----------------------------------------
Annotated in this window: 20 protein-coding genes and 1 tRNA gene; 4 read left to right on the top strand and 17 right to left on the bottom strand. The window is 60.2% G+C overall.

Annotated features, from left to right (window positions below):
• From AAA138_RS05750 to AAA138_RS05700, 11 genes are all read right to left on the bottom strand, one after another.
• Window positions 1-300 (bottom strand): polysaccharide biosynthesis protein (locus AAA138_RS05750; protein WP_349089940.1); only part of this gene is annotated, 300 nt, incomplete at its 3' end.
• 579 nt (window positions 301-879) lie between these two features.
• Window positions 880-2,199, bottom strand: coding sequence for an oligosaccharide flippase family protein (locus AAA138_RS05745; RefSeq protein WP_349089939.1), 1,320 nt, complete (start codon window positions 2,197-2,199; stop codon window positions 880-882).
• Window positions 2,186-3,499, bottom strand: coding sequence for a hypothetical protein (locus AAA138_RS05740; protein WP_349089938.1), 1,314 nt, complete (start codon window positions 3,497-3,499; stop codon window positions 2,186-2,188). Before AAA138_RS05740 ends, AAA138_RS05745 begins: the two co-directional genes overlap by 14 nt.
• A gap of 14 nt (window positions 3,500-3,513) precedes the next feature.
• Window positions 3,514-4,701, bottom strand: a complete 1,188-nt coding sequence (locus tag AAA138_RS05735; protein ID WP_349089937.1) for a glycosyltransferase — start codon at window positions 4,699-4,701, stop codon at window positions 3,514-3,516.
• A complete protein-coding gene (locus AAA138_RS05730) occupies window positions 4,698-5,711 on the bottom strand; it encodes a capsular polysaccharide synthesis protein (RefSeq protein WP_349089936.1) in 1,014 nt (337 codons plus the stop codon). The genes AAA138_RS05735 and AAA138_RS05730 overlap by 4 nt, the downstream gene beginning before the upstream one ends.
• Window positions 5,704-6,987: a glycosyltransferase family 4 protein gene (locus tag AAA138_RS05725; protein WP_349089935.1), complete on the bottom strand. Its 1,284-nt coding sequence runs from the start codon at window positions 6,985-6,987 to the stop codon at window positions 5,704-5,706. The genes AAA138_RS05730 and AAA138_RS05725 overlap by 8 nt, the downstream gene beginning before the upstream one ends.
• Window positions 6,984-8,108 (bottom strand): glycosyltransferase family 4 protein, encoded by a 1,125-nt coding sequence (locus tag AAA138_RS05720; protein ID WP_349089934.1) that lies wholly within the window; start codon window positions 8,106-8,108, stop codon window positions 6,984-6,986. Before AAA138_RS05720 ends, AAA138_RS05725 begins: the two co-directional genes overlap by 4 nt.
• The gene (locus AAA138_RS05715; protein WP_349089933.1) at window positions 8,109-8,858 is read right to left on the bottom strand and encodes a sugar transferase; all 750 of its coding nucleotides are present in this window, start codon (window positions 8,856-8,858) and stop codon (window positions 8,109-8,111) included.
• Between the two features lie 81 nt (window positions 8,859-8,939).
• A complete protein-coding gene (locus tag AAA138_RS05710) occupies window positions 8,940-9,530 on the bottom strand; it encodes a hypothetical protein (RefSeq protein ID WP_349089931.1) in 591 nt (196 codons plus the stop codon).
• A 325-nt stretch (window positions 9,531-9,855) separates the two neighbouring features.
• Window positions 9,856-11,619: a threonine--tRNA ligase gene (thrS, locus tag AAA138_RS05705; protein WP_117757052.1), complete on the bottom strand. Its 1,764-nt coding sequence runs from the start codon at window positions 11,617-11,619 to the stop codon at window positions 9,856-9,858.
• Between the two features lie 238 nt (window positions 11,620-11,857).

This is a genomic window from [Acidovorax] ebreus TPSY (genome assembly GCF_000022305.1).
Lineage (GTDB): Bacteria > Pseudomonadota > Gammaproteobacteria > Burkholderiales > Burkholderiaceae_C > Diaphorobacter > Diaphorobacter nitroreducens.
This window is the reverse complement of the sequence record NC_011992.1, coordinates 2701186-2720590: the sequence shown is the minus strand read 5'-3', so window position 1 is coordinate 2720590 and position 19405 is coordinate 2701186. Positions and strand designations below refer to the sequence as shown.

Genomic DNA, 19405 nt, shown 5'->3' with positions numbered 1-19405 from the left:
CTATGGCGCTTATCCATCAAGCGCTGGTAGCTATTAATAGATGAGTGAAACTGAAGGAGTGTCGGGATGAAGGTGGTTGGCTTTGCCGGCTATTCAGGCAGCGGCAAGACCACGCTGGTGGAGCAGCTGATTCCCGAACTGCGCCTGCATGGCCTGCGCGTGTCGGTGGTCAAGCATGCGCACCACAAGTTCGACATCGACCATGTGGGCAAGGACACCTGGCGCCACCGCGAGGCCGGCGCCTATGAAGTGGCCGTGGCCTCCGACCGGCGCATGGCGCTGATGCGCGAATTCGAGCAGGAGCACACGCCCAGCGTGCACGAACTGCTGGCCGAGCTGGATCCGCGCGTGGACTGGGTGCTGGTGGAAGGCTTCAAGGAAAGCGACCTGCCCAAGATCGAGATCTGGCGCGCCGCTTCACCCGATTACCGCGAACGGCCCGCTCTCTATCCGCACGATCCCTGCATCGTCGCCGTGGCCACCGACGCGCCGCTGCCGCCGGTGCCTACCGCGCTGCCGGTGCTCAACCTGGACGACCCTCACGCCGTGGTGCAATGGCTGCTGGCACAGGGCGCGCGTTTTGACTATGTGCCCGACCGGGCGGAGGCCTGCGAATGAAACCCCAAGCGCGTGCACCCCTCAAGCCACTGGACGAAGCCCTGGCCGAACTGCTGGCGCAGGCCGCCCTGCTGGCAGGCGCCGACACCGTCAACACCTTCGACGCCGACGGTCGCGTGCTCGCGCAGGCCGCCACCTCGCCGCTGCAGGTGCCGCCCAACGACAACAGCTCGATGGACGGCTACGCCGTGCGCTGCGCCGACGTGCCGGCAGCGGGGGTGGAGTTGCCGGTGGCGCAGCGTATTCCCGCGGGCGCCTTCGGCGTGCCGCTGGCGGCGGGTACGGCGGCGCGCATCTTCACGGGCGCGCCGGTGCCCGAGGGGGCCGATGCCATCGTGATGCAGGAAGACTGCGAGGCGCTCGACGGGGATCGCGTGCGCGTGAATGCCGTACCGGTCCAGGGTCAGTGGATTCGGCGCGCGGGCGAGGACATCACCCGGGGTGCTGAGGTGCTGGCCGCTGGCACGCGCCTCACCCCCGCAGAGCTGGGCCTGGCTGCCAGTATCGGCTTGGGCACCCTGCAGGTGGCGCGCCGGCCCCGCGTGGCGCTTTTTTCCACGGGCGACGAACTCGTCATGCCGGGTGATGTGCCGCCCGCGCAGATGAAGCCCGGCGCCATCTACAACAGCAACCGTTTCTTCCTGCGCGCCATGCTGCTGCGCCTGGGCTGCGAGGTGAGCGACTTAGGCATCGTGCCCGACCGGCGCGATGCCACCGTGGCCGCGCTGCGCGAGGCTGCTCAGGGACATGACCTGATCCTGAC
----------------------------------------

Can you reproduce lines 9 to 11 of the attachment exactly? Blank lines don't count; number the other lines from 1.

• Window positions 3,514-4,701, bottom strand: a complete 1,188-nt coding sequence (locus tag AAA138_RS05735; protein ID WP_349089937.1) for a glycosyltransferase — start codon at window positions 4,699-4,701, stop codon at window positions 3,514-3,516.
• A complete protein-coding gene (locus AAA138_RS05730) occupies window positions 4,698-5,711 on the bottom strand; it encodes a capsular polysaccharide synthesis protein (RefSeq protein WP_349089936.1) in 1,014 nt (337 codons plus the stop codon). The genes AAA138_RS05735 and AAA138_RS05730 overlap by 4 nt, the downstream gene beginning before the upstream one ends.
• Window positions 5,704-6,987: a glycosyltransferase family 4 protein gene (locus tag AAA138_RS05725; protein WP_349089935.1), complete on the bottom strand. Its 1,284-nt coding sequence runs from the start codon at window positions 6,985-6,987 to the stop codon at window positions 5,704-5,706. The genes AAA138_RS05730 and AAA138_RS05725 overlap by 8 nt, the downstream gene beginning before the upstream one ends.